Coming into Boston, the pairs field was probably the most open of all the four disciplines. Chinese pair Wenjing Sui and Cong Han were in fine form, but so were defending champions Meagan Duhamel and Eric Radford from Canada. And one simply couldn't leave the Russians out of the mix - Tatiana Volosozhar and Maxim Trankov are the reigning Olympic champions, and Ksenia Stolbova and Fedor Klimov are simply too good to dismiss.
But even though Sui and Han were quietest, most dimunitive of the four pairs, it was what they did on the ice that spoke the loudest. Unusually for a top pair, Cong Han is relatively short, and there is not a huge height difference between himself and Wenjing Sui.
Their "Spanish Romance" program had been a highlight of the season so far - unlike many Latin-themed love programs, theirs was understated, elegant, with the passion simmering just beneath the surface. Even the look that Cong gives Wenjing right at the start speaks volumes without flashy movement. Their side by side triple toes to open almost came as a surprise, but were, of course, landed flawlessly.
Wenjing's air position on the throw triple flip that followed was divine, and she landed it with ease - nothing pitched forward or laboured about it. They moved together almost immediately into their pairs spin, which opens with one of the most innovative moves in modern skating - their first position involves their feet hooked together (as pictured above). It is an enormously effective postion.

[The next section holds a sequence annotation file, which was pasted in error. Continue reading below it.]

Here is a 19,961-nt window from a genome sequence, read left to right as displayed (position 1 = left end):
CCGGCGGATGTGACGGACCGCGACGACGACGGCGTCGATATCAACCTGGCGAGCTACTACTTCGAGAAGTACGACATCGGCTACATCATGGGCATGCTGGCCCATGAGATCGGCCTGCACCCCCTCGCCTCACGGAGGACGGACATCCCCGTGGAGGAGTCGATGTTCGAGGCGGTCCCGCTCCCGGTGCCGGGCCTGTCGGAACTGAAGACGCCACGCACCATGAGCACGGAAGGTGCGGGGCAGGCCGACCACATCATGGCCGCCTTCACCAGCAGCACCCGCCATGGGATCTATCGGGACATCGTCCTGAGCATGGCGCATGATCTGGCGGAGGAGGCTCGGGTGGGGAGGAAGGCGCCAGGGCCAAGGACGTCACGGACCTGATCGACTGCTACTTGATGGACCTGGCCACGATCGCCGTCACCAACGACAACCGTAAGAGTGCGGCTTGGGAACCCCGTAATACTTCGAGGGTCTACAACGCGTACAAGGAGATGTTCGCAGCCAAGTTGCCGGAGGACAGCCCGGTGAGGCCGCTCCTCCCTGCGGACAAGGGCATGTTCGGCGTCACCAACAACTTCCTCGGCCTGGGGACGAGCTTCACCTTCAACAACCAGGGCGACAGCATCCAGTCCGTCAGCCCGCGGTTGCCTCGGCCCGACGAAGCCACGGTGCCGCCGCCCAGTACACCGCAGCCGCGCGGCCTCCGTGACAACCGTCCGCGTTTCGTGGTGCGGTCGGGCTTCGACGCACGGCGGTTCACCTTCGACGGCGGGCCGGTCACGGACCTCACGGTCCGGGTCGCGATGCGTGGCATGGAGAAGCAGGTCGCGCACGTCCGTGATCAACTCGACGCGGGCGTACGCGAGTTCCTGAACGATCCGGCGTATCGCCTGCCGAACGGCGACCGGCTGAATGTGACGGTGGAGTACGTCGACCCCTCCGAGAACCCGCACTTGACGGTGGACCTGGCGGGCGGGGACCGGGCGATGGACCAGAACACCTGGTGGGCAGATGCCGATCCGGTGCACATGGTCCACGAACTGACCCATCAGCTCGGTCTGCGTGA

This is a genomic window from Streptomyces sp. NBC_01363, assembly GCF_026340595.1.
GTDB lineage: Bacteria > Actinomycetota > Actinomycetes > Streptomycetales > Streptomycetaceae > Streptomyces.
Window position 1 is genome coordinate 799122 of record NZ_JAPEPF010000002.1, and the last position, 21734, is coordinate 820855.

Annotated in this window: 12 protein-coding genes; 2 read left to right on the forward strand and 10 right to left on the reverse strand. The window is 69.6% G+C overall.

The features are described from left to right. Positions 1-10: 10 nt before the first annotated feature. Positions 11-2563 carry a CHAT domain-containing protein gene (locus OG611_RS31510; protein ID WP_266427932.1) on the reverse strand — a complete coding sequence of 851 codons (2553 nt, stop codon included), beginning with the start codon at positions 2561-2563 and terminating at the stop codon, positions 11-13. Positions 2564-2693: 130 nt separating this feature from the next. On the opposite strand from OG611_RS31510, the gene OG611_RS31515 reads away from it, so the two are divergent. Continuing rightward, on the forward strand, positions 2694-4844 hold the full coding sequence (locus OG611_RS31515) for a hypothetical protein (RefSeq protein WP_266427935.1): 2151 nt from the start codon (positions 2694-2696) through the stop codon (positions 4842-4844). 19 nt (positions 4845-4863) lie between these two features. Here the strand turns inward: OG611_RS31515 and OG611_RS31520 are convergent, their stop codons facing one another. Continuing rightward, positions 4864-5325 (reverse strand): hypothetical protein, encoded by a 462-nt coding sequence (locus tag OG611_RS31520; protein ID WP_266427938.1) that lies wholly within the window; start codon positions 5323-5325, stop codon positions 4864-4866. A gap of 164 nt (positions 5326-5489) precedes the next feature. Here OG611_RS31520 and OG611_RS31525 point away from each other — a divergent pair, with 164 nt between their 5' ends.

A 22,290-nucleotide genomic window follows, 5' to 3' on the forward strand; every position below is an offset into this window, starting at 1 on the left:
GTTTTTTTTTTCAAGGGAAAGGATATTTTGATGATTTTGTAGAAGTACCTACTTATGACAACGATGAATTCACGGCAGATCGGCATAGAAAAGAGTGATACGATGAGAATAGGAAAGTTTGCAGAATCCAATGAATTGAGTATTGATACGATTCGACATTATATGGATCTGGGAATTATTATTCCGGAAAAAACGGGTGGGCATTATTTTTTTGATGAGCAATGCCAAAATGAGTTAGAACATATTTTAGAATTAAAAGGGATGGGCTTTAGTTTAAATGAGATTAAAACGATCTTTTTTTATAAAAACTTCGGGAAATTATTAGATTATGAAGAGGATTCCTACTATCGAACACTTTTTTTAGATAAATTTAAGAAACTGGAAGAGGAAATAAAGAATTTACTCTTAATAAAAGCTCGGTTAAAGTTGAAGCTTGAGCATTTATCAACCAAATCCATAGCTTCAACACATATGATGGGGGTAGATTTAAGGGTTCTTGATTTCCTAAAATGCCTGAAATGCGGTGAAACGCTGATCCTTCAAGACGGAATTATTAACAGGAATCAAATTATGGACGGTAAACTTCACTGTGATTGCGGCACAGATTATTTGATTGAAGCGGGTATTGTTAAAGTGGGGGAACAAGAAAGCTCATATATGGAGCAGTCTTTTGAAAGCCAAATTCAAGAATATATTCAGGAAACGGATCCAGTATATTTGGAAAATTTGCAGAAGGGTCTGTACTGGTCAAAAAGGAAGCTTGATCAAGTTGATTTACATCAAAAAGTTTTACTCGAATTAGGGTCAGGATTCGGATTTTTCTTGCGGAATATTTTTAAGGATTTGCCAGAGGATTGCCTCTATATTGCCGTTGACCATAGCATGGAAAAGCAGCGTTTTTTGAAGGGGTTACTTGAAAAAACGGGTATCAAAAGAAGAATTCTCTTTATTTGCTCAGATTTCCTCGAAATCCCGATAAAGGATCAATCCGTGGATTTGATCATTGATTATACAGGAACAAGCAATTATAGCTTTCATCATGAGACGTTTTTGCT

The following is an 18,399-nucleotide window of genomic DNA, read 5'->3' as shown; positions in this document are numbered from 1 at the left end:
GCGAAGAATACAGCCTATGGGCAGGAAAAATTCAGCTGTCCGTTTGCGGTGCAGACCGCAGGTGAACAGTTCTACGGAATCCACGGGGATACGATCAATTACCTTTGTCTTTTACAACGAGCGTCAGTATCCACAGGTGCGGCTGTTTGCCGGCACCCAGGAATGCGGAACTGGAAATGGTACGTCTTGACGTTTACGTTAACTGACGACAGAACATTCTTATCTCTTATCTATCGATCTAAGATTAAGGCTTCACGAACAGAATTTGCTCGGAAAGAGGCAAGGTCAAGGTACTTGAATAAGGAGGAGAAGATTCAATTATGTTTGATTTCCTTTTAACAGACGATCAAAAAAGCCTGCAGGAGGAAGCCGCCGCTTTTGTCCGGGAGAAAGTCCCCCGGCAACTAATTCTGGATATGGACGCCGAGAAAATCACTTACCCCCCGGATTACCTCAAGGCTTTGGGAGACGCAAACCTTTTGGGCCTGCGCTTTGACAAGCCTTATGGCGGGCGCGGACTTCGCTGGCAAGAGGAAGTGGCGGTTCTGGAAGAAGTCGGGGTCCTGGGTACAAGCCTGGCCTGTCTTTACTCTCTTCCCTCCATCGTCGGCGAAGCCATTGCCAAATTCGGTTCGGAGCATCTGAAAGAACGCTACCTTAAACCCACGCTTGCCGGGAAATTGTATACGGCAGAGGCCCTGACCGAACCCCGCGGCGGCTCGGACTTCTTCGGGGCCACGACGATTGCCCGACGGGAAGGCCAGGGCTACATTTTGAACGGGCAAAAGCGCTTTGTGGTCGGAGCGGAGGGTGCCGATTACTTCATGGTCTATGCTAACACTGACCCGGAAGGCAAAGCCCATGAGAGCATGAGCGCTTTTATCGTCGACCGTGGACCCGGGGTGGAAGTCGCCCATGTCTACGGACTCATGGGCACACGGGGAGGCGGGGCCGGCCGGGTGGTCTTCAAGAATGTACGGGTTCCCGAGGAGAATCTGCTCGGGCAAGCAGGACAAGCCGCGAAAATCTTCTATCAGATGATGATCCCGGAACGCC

Then Cong clapped his hands above his head, and suddenly the tempo of the music picked up, and the body language of the two skaters shifted subtly, oh so subtly, intensifying their performance as they built speed down the ice. Unlike almost every other pair that night, Wenjing and Cong went for the split triple twist in the second half of the program. Wenjing's air positon, with the arm overhead, was perfect; she had ample room to come back down, and Cong's arms never faltered.
An effortless lift followed, every movement timed to the beat of the music, and then came the death spiral. Even in such a difficult move Wenjing and Cong's expression did not let up. Every movement of their bodies was matched to the music, every facial expression related. The fiery step sequence was performed in near-perfect unison, building intensity and tempo in the perfect way to finish their program. You almost didn't realise it had ended, and I didn't want to end. I could have watched it again.
It was no surprise, then, that when their score came up, it was the second-highest short program score ever - a just reward for an incredible performance, made even more incredible when you realise that Wenjing performed like that with a badly injured ankle. Both ankles were so bad that she required surgery after the season's end, and whether she and Cong will make it to the Grand Prix at all next season is uncertain.
One thing is certain: if they did not, it would be a sad, sad loss to the pairs competition.
You can enjoy Sui and Han's great short program here.